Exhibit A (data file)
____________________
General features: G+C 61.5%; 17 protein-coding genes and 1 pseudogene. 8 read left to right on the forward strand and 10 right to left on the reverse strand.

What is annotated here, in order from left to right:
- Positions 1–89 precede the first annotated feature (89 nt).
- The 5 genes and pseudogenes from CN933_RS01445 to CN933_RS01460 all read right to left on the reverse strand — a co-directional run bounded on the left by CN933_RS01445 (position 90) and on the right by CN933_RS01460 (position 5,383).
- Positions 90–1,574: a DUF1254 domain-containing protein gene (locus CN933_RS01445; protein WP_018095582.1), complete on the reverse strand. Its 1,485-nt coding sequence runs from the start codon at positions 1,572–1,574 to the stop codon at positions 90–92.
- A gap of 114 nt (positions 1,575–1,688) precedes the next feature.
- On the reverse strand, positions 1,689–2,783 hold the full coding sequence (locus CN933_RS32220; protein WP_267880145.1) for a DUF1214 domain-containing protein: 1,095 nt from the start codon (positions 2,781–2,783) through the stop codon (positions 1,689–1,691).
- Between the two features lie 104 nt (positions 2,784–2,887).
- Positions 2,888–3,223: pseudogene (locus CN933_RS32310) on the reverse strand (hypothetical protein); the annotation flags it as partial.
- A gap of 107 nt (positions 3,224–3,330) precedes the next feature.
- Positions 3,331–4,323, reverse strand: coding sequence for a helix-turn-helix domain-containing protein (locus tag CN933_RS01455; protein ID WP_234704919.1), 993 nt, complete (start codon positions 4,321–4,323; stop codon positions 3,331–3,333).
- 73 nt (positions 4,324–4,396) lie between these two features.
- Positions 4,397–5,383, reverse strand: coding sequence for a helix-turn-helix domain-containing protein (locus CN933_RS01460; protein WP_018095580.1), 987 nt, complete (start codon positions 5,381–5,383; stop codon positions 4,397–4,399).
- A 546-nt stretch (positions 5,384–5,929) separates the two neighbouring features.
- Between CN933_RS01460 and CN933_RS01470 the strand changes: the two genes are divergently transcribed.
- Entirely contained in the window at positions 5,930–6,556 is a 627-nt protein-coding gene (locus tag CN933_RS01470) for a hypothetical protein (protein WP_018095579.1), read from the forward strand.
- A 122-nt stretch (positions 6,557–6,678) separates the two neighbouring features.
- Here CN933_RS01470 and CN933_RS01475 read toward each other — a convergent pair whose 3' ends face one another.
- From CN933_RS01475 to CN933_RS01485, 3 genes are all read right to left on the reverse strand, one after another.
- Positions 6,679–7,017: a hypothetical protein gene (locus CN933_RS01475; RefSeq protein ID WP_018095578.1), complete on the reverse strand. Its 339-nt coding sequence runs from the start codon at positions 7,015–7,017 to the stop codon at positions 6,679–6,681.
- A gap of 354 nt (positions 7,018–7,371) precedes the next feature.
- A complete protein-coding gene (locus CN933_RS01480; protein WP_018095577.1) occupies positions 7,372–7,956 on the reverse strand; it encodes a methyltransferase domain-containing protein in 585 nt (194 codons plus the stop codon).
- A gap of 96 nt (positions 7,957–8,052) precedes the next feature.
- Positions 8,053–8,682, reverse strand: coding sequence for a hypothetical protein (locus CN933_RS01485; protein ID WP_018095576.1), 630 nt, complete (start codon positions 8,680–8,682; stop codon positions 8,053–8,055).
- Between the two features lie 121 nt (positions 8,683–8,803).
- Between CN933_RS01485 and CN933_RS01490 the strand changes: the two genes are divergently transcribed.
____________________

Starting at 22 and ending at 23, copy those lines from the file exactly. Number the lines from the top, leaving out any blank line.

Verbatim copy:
- A complete protein-coding gene (locus CN933_RS01480; protein WP_018095577.1) occupies positions 7,372–7,956 on the reverse strand; it encodes a methyltransferase domain-containing protein in 585 nt (194 codons plus the stop codon).
- A gap of 96 nt (positions 7,957–8,052) precedes the next feature.